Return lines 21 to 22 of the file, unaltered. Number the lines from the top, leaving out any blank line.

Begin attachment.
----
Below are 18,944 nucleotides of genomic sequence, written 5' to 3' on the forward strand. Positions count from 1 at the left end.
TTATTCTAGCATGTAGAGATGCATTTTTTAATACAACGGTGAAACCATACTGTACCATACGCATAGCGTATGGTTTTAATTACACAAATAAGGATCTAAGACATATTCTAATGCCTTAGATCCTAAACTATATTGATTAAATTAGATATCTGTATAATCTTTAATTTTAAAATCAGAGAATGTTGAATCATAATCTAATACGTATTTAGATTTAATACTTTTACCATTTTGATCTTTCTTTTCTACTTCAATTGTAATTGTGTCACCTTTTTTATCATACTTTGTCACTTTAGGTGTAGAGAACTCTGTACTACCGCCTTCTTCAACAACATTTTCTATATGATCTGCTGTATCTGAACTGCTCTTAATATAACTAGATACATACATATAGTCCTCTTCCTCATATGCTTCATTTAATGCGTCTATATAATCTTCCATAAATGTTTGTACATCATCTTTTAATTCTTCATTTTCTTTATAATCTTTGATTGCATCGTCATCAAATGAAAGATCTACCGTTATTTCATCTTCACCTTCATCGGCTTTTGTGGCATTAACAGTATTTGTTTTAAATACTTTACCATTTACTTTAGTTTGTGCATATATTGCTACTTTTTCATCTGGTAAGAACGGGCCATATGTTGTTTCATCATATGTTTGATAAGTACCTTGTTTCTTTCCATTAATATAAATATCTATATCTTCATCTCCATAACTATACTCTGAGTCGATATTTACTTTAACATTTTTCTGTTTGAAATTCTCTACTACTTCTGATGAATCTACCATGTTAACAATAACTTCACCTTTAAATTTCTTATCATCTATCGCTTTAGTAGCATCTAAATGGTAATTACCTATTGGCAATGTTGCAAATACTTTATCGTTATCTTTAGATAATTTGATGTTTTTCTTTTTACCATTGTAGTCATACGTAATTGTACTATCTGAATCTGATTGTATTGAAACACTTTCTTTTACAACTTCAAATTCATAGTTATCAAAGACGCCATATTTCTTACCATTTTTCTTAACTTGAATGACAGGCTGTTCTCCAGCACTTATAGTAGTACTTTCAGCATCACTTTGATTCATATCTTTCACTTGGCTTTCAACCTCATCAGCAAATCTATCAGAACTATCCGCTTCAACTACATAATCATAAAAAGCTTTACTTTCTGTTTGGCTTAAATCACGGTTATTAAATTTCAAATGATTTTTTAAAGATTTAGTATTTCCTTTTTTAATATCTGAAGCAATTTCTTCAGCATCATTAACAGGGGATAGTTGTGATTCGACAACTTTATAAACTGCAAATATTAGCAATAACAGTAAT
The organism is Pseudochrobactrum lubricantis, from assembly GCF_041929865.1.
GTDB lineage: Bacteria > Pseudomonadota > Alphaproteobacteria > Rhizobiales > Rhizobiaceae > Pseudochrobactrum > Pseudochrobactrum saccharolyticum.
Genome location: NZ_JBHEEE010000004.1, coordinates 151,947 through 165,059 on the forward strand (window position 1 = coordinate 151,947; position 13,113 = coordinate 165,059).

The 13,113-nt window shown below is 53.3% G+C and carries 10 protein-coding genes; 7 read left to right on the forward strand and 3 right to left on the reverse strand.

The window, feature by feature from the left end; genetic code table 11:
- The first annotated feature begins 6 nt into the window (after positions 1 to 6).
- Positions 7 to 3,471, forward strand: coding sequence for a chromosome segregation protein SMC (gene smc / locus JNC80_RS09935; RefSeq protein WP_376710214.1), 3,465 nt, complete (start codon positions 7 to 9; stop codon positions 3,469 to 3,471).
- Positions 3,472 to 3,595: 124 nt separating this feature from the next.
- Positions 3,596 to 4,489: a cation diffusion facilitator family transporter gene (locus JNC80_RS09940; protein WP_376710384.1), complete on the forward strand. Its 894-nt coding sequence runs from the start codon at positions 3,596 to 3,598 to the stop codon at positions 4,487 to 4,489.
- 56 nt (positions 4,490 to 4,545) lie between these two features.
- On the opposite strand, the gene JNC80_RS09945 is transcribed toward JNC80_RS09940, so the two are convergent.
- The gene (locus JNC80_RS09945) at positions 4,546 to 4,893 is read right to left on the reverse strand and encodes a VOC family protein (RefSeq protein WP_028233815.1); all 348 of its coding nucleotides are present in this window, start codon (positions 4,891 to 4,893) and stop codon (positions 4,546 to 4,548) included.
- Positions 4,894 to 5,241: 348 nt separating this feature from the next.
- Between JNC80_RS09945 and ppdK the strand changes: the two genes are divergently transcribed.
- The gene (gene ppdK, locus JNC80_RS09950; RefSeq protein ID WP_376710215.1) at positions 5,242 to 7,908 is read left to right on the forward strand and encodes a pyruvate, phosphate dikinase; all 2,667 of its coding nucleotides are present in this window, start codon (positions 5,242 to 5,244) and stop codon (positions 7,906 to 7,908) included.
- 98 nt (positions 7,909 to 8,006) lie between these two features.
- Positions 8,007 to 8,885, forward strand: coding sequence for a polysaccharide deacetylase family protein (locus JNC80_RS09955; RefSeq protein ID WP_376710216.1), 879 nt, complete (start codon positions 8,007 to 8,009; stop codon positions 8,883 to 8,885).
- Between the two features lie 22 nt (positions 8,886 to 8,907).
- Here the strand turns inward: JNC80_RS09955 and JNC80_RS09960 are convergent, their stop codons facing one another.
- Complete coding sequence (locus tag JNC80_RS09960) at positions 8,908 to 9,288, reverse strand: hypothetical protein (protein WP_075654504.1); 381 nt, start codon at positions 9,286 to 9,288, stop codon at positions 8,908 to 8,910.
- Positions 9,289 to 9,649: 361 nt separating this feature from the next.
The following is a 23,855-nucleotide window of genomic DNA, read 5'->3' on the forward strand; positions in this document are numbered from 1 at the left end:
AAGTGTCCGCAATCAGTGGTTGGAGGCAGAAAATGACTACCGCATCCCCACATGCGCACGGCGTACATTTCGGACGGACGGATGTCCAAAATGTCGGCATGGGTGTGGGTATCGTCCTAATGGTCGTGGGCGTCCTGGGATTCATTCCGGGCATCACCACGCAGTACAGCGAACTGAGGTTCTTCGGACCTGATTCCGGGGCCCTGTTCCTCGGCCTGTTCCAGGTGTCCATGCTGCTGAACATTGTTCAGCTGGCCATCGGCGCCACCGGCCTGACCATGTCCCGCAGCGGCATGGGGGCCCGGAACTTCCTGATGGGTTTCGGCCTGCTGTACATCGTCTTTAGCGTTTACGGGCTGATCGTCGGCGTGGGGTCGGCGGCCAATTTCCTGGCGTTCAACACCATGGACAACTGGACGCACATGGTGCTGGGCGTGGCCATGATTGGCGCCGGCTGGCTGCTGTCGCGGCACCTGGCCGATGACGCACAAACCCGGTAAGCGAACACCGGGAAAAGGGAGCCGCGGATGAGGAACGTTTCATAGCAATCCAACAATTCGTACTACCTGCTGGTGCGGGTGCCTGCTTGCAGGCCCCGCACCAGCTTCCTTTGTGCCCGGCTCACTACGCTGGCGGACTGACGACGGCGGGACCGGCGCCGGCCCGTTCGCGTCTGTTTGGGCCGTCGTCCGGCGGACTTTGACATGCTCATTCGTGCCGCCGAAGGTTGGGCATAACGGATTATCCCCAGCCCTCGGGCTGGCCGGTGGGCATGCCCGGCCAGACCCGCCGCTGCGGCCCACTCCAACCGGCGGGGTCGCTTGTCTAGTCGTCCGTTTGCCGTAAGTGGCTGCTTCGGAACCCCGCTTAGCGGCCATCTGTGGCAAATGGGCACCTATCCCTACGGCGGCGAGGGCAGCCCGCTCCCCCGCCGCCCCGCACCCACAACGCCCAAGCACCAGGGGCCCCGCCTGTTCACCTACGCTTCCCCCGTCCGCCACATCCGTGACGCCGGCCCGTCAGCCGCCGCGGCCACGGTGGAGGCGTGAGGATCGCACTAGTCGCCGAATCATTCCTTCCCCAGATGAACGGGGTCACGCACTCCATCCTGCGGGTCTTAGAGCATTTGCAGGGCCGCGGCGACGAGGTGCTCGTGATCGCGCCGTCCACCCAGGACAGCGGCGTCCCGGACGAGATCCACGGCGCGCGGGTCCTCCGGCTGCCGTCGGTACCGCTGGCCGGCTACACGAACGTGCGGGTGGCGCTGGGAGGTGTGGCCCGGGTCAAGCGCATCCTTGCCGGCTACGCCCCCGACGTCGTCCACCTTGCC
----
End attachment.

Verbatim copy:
- Here the strand turns inward: JNC80_RS09955 and JNC80_RS09960 are convergent, their stop codons facing one another.
- Complete coding sequence (locus tag JNC80_RS09960) at positions 8,908 to 9,288, reverse strand: hypothetical protein (protein WP_075654504.1); 381 nt, start codon at positions 9,286 to 9,288, stop codon at positions 8,908 to 8,910.